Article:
CONCERNS OVER FOOD CROSS CONTAMINATION IN ABERDEEN HOSPITAL
Inspections carried out by Environmental Health Officers from Aberdeen City Council found several instances of potential cross contamination at Aberdeen Royal Infirmary in their main production kitchen.
Initial inspections and revisits of the hospital kitchen were carried out in September last year and revealed several cross contamination issues during cold food preparation. Consequently several items of prepared ready-to-eat foods were voluntary disposed of at the time. Remedial Action Notices were also served for prohibiting the production of cold open ready-to-eat foods and also the use of the ready-to-eat meat slicer.
The cross contamination issues encountered were; storage of raw and ready to eat foods with raw sausages stored beside cooked chicken; lack of procedures for preparing ready to eat vegetables; lack of separate, designated and readily identifiable equipment for raw and ready to eat food; deficiencies in cleaning procedures and inadequate training of staff.
A revisit was made in January by Environmental Health Officers and took 21 swabs which all passed microbiological examination. However, a follow up inspection in February noted issues with cross contamination, stock control, cleanliness and no hot or cold water in a wash-hand basin. A further revisit was made in April to assess compliance with the enforcement notices and as the catering team had spent significant time and effort improving the Food Safety Management System and associated procedures both notices were withdrawn.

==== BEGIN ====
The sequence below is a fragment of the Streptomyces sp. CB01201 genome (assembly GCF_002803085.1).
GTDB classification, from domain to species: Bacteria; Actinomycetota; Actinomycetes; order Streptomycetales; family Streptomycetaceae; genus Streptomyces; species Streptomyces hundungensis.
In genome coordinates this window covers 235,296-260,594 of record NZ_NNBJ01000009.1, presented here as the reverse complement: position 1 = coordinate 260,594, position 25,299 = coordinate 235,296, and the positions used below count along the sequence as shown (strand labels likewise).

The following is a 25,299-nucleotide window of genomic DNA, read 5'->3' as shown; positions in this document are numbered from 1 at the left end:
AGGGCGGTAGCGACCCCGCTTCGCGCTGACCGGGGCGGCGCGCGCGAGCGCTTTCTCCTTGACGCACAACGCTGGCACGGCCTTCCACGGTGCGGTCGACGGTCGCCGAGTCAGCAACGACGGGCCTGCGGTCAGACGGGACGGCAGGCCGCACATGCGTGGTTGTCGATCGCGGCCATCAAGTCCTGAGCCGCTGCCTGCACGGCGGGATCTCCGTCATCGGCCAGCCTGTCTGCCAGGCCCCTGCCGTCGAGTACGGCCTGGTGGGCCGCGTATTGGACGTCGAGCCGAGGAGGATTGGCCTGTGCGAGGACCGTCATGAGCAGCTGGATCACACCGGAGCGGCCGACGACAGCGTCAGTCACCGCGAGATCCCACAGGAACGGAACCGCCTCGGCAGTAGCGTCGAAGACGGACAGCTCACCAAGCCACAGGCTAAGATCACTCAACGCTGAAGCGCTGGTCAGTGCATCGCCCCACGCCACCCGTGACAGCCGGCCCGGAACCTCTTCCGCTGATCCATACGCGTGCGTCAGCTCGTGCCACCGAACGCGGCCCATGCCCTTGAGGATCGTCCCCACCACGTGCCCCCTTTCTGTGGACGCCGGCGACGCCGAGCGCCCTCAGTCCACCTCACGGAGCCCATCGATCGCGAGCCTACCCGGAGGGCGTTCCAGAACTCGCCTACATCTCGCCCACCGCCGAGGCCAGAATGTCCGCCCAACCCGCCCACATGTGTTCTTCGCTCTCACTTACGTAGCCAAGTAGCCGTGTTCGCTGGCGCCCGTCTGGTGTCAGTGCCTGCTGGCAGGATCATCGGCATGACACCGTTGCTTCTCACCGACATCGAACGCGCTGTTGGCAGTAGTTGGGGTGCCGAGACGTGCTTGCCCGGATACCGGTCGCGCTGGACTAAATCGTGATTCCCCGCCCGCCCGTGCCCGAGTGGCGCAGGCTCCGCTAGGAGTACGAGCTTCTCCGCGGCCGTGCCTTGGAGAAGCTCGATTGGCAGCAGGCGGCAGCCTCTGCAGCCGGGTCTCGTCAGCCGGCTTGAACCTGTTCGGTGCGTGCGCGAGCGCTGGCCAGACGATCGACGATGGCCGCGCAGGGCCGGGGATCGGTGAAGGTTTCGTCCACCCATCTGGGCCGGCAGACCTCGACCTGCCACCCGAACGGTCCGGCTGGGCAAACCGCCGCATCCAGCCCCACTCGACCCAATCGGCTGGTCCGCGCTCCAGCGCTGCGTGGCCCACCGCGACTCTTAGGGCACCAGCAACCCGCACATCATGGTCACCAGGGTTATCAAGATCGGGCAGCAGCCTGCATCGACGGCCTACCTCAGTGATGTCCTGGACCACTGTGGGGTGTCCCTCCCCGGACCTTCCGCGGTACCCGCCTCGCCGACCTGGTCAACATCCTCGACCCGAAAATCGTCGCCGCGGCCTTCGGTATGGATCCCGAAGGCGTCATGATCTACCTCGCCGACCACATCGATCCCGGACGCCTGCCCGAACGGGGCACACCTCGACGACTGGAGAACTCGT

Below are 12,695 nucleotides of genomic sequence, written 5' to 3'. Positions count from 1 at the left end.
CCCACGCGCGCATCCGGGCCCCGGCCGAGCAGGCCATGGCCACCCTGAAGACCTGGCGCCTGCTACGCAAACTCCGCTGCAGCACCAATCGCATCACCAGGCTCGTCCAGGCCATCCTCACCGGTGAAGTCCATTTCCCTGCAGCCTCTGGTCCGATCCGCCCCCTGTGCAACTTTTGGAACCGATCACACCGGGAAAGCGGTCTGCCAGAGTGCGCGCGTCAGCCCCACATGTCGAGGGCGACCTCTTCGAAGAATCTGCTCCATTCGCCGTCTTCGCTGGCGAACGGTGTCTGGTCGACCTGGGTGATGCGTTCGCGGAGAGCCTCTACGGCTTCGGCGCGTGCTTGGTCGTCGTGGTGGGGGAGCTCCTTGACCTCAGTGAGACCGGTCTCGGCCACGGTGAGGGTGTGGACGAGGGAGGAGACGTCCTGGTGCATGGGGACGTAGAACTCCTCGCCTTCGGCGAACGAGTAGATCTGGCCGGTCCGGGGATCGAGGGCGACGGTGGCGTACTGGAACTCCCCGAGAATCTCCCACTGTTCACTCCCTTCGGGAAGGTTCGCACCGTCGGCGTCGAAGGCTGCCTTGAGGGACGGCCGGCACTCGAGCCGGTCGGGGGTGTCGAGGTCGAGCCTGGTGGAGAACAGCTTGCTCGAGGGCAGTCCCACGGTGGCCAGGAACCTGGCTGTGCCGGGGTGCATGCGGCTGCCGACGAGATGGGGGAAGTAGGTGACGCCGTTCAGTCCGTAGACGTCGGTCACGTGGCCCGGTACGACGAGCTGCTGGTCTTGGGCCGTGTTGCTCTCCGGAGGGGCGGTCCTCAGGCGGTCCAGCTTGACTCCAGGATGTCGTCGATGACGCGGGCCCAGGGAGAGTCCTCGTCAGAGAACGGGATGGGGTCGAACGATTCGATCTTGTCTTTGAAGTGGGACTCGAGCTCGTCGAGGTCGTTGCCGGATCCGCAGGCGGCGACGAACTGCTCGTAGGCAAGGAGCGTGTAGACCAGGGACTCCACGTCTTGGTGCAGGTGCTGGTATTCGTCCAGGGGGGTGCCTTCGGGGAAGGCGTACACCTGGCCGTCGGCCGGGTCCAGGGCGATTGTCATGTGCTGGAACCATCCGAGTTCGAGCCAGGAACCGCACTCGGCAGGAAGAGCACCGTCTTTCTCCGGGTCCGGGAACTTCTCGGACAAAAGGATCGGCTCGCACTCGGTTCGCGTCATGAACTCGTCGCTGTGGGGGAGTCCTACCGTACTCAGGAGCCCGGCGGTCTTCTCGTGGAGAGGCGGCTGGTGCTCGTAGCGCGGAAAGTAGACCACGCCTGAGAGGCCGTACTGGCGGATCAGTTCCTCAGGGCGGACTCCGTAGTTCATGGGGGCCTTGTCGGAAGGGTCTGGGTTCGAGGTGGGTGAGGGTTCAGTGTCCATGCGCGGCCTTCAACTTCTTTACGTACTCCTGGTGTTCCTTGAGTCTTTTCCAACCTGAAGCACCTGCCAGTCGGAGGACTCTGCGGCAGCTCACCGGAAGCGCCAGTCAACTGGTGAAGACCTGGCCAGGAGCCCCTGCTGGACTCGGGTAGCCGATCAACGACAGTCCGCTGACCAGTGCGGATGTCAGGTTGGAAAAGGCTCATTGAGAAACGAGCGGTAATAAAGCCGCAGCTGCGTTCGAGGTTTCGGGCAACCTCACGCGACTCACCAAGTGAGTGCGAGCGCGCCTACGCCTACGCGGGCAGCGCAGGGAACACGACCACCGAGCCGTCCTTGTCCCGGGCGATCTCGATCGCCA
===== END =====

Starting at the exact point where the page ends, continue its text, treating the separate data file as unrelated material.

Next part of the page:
NHS Grampian said there was no evidence the health of any patients suffered but it has improved equipment and training. They also stated that significant investment has been made in new equipment and staff training.
A spokeswoman said: "We take the safe and hygienic preparation of food for our patients very seriously.
"It must be remembered that at no time was the kitchen at Aberdeen Royal Infirmary closed, nor was this ever suggested.
"There is absolutely no evidence that the health of any patient and/or staff members was affected, in fact swabs were taken on two occasions and submitted for microbiological examination and all swabs came back clear.
"That being said, we clearly fell below statutory standards - and our own standards - during these inspections which is very disappointing.
"Patients, relatives, staff and any other visitors to our sites should continue to have full confidence in the quality and standard of the food we produce."